Dane County’s redistricting commission has begun its work redrawing voter lines throughout the county, following the recent completion of the 2020 census count.
The 11-member, nonpartisan commission took part in two meetings with county staff last month.
Staff explained the role that commissioners would be playing in the decennial redistricting process, citing a 2016 amendment to the county’s code of ordinances that created the all-citizen body.
“The task of this commission is to submit at least three maps to the county board for consideration,” said senior planner Brian Standing, staff lead for the 2021 redistricting project. “We would also anticipate that the commission might recommend one of those three to the board.”
Standing shared the county’s redistricting timeline with members of the commission, noting that the county was behind schedule due to the U.S. Census Bureau extending its response deadline.
Residents were allowed three extra months to respond to the census, due to the COVID-19 pandemic.
Standing said the fall would be reserved for testing of software that commissioners will be using, as well as members of the public, when proposing maps for county’s new 37 supervisory districts.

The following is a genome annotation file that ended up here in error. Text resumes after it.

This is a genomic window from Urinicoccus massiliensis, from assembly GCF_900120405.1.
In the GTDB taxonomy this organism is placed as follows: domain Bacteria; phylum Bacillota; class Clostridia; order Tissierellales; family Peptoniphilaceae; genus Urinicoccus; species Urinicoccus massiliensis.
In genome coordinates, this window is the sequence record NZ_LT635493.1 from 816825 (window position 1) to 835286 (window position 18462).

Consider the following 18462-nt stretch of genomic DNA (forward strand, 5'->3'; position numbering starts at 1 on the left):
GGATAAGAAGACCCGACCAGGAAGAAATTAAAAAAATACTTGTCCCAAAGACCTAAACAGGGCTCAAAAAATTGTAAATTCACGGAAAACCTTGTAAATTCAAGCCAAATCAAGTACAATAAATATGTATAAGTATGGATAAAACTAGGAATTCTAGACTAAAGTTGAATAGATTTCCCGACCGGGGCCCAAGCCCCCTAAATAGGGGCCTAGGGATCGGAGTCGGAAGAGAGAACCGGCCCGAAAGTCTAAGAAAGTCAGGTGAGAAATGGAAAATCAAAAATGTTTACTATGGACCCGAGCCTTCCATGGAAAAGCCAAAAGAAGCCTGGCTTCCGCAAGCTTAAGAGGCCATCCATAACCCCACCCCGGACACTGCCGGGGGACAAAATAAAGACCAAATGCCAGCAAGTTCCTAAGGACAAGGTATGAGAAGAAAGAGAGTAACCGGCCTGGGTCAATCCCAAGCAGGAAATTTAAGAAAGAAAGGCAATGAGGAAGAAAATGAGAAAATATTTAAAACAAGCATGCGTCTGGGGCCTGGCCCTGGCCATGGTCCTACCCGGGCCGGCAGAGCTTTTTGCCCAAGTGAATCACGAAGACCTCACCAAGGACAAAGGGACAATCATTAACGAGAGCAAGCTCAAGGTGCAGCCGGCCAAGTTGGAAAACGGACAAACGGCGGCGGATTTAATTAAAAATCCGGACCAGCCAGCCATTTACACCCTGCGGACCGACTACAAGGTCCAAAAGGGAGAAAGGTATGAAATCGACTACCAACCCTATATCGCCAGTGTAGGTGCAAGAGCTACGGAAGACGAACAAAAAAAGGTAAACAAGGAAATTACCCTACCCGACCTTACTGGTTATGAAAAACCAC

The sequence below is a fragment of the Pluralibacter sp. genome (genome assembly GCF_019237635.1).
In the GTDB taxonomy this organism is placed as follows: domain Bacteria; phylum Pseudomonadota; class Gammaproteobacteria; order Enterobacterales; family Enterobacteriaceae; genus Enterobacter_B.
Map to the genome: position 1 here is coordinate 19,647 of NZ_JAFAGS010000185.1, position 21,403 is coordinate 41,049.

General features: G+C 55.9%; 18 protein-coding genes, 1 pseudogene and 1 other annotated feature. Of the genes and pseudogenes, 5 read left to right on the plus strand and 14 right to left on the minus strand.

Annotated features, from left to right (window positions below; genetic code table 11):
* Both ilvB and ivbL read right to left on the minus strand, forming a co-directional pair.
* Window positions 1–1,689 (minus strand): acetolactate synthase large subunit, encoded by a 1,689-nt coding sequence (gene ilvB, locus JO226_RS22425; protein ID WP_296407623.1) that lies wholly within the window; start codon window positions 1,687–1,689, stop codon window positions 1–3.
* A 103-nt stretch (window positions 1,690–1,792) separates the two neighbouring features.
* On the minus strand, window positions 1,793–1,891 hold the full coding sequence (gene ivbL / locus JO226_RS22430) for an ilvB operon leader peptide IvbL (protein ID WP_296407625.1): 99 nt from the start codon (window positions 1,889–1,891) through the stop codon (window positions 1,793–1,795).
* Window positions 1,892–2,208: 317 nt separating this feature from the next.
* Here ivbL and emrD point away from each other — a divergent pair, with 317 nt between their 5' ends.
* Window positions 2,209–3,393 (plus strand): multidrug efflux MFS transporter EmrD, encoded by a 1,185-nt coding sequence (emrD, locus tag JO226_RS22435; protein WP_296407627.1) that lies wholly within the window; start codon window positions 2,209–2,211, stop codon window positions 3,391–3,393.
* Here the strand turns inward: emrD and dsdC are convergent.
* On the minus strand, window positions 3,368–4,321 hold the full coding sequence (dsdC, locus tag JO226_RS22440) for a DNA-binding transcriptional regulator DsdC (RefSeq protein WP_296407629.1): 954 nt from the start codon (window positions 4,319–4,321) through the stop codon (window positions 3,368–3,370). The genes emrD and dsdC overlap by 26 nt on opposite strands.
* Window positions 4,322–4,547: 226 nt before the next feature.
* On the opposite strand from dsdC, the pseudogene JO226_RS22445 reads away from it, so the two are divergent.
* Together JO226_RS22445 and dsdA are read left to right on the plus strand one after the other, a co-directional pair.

“We want to make sure that that software works – and works well – before we do it for real,” Standing said. “So we’re going to do a trial run, hopefully next month. And we want the commission’s input on that. We want to make sure that they understand the process.”
The redistricting commission should then have a short break before work continues in the spring.
“April of 2021 is when things really start moving; that’s when the census comes out,” Standing said. “We get an early version of that in March. And by April or May, we really need to be in the process of considering maps, reviewing them and submitting them to the board for consideration.”
Dane County Board intern Courtney Erdman explained the legal factors that commissioners would need to consider when drawing up new supervisory districts for the county.
She listed the six desired outcomes that have been identified in state statutes, in order of their priority.
“The map will represent the population size, minimize the number of municipal borders crossed, ensure fair and effective representation of the diverse ethnic and racial population, consider geography and natural boundaries, keep intact neighborhoods and communities of interest and association,” Erdman said, “and districts will be drawn without regard to incumbency.”
According to population estimates, each district should contain approximately 15,900 residents. The City of Madison is expected to have 17-18 districts, and Sun Prairie and Fitchburg two apiece.
All other municipalities would have one or less. The resulting map would remain in effect for the next 10 years.
“The map will remain unchanged until the next census,” Erdman said, “or until is required to be changed to permit the creation of districts of substantially equal population, or to ensure the participation of a racial or language minority group in the political process and their ability to elect representatives of their choice.”
The redistricting committee will meet again on Tuesday, Dec. 22.